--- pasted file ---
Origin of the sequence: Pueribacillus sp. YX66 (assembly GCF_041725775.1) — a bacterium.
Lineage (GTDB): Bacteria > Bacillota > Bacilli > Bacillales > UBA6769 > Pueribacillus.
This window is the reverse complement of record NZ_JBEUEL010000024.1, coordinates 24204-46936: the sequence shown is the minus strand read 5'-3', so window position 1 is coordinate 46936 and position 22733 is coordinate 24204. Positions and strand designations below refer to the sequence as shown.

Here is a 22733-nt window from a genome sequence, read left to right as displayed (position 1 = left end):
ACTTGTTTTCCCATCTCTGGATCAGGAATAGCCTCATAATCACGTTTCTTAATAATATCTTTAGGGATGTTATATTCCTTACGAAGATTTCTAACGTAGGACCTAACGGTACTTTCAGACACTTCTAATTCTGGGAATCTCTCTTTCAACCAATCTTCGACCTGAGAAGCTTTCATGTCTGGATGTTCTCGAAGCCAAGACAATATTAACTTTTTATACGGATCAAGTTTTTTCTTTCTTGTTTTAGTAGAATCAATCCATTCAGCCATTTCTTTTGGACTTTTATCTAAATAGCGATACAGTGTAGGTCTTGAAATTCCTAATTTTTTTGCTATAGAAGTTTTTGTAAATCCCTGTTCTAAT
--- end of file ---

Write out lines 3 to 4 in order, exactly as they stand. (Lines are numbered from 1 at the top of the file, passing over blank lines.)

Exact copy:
This window is the reverse complement of record NZ_JBEUEL010000024.1, coordinates 24204-46936: the sequence shown is the minus strand read 5'-3', so window position 1 is coordinate 46936 and position 22733 is coordinate 24204. Positions and strand designations below refer to the sequence as shown.

Here is a 22733-nt window from a genome sequence, read left to right as displayed (position 1 = left end):